To resolve this legal dispute, we look to whatever agreements existed between Crane, Hann, and Allstate. At a minimum, we can infer that Crane and Hann entered a contract governing Crane's obligations to repay the loan and that Allstate agreed to insure Crane's automobile. More significantly, we can infer that Crane, Allstate, and Hann agreed that Allstate's direct payment of $9,741.65 to Hann would extinguish Crane's debt to Hann. See supra note 3. The insurance payment fully discharged Crane's debt, but TU reported the loan as a "profit and loss writeoff" with a "$2338" balance that was "charged off as bad debt" and as a "paid profit and loss" with a "$0" balance that was a "paid charge off." Even if Hann "verified" these characterizations, they were not objectively accurate because Hann had no legal right to additional payment from Crane.
Since Crane has thus made a showing sufficient to survive summary judgment on the accuracy issue, we now inquire into whether Crane has raised genuine issues of material fact about the other elements necessary for a valid FCRA claim.
*319 2. Section 1681e(b)
[5] To recover for a CRA's violation of section 1681e(b), a plaintiff must establish not only that the CRA included inaccurate information in his credit report, but also that (1) the inaccuracy was due to the CRA's failure to follow reasonable procedures to assure maximum possible accuracy; (2) the consumer suffered injury; and (3) the consumer's injury was caused by the inclusion of the inaccurate entry. Philbin, 101 F.3d at 963. TU implicitly concedes that whether it followed reasonable procedures remains a disputed issue of material fact, which only the trier of fact can resolve. See Cousin v. Trans Union Corp., 246 F.3d 359, 368-69 (5th Cir.2001) (holding that jury's consideration of the reasonableness of procedures under section 1681e(b) was proper). Still, TU asserts that it is entitled to summary judgment because Crane has failed to show either that he suffered injury or that TU's report caused the injury. (Def.'s Memo. Supp. Summ. J., at 11-13.)
a. Injury
[6] While Crane claims to have suffered economic and emotional injury, we need not consider whether he has produced sufficient evidence of both kinds of injury because his FCRA claim can survive summary judgment so long as there is sufficient proof of emotional injury. In Philbin, the Third Circuit held that the plaintiff had produced sufficient proof of emotional injury to survive summary judgment when he gave the following answer to an interrogatory:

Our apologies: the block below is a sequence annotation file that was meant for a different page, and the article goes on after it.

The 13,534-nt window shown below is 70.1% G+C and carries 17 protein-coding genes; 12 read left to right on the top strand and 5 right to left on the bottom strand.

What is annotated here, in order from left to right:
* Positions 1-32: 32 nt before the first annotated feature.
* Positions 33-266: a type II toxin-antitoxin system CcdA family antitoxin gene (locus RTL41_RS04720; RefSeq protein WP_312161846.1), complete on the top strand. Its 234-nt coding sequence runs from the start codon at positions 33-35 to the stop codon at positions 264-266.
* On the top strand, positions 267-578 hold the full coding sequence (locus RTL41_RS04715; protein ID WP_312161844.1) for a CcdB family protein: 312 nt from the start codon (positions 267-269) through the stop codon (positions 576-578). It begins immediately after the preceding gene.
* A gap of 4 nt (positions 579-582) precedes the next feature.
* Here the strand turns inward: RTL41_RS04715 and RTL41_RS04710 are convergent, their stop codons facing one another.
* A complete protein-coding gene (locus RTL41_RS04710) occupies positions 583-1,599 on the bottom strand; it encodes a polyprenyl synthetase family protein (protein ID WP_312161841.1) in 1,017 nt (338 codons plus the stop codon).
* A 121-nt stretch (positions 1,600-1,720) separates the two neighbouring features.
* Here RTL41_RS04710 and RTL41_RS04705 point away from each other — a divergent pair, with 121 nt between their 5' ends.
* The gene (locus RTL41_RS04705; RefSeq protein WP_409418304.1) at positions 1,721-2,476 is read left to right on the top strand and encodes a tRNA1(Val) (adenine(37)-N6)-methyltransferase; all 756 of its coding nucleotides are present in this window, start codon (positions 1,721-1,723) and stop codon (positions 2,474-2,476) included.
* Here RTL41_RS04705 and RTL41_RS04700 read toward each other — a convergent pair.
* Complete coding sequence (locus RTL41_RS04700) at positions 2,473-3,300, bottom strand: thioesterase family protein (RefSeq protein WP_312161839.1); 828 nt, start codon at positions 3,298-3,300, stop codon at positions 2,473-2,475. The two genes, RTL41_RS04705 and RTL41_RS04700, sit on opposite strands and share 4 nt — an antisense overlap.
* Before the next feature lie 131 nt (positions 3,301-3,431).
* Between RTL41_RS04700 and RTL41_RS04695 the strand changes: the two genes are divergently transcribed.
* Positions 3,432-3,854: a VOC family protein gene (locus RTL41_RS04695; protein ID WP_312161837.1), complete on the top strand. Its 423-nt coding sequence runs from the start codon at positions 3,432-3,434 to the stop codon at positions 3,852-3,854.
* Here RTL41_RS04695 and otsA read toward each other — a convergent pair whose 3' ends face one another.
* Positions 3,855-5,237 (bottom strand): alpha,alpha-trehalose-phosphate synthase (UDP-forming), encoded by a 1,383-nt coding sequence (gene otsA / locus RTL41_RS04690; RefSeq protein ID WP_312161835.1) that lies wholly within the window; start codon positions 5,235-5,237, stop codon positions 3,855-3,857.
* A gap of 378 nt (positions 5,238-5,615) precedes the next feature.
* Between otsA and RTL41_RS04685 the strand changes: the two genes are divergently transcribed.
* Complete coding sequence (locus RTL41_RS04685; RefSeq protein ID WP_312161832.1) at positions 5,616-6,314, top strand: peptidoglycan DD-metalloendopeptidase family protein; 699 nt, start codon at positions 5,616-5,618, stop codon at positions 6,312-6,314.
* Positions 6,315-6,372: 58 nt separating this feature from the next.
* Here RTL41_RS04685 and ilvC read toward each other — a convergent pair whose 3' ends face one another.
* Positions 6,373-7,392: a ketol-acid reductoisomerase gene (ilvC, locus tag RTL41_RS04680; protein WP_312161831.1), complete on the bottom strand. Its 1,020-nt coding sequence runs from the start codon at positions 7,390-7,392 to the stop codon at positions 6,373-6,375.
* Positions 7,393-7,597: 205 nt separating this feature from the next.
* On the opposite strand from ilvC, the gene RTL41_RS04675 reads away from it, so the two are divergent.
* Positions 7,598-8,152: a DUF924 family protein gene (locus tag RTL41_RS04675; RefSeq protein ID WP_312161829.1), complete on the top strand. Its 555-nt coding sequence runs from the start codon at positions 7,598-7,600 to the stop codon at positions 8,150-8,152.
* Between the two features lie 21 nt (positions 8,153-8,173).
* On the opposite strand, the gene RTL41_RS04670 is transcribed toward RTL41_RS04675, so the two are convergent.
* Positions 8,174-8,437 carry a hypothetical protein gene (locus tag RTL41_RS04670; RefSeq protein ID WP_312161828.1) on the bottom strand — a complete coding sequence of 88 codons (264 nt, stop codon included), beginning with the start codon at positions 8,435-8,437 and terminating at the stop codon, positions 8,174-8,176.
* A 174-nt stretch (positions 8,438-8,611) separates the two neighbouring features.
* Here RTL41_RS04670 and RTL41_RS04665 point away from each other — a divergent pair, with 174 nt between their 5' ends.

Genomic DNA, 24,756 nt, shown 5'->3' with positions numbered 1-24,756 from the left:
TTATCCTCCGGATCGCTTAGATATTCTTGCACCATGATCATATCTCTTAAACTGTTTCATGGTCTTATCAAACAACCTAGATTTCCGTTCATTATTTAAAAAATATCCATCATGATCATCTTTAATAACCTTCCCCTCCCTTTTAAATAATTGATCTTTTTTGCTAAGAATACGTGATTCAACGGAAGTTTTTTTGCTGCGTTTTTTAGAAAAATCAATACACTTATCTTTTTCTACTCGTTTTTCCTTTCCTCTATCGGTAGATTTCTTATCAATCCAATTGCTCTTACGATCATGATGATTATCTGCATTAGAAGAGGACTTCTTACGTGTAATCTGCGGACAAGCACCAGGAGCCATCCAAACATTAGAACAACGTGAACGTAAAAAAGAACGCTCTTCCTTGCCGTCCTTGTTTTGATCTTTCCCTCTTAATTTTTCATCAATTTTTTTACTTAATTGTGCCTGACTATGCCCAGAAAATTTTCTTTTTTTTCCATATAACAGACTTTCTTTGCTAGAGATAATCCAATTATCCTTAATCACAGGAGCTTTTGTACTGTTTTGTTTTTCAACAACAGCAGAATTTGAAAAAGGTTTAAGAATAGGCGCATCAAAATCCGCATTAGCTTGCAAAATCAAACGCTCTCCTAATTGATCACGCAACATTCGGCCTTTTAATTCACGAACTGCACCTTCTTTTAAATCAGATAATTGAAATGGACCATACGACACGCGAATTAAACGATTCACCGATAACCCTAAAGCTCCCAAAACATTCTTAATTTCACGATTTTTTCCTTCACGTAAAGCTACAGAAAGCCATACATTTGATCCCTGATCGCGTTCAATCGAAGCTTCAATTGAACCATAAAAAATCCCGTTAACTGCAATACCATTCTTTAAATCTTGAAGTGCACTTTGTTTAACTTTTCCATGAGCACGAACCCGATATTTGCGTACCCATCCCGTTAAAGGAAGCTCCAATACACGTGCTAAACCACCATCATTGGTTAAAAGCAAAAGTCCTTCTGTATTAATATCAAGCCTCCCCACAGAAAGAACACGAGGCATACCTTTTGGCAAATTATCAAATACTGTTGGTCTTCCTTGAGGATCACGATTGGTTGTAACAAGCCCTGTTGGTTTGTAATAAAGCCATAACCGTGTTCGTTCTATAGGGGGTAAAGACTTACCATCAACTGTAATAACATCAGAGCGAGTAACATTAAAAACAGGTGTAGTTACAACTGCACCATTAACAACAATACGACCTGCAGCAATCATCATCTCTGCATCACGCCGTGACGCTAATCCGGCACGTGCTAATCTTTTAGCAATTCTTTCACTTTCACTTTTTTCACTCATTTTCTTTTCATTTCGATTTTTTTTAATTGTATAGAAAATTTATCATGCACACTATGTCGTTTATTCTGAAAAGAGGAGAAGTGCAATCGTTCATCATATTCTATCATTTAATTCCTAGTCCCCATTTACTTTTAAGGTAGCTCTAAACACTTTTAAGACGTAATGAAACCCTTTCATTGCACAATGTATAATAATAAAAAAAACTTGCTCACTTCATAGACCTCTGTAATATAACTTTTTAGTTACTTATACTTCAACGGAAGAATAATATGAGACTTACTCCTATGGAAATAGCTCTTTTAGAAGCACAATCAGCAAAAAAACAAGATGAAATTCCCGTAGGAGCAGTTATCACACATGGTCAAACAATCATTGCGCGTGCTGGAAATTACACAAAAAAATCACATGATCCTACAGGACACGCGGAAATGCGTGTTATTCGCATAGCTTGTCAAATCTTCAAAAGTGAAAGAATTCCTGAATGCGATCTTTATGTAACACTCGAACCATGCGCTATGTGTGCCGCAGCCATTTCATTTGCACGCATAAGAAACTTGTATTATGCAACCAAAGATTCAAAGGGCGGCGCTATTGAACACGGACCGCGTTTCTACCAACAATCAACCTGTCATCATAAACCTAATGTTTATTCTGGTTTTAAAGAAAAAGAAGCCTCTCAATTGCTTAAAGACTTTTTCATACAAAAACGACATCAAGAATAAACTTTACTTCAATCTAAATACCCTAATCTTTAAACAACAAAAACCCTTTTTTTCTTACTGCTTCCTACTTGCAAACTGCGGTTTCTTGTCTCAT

Plaintiff cannot with specificity outline the actual damages sustained. However, he sustained damages over the past (4) four to (5) five years as a result of the persistent and continual rejections from credit agencies as a result of the false information contained in his credit report. Plus the humiliation and embarrassment following the rejection with the particular vendor whom [sic] he sought credit.
Philbin, 101 F.3d at 963 n. 3. Here, Crane's declaration contains a similar description of his emotional injuries:
In addition to the above financial damages, I suffered severe embarrassment and humiliation as a result of TU's publication of the derogatory Hann Financial account to Sovereign Bank, Moreland Financial, Chase Manhattan and American Home Mortgage.
I suffered additional embarrassment, humiliation and emotional anguish and distress as a result of TU's publication of the derogatory information to my existing creditors.... TU provided to all of these third parties, false, derogatory information about me in the form of a credit report with the charged off Hann Financial account. I was extremely upset, embarrassed and frustrated that TU reported me as having defaulted on my loan.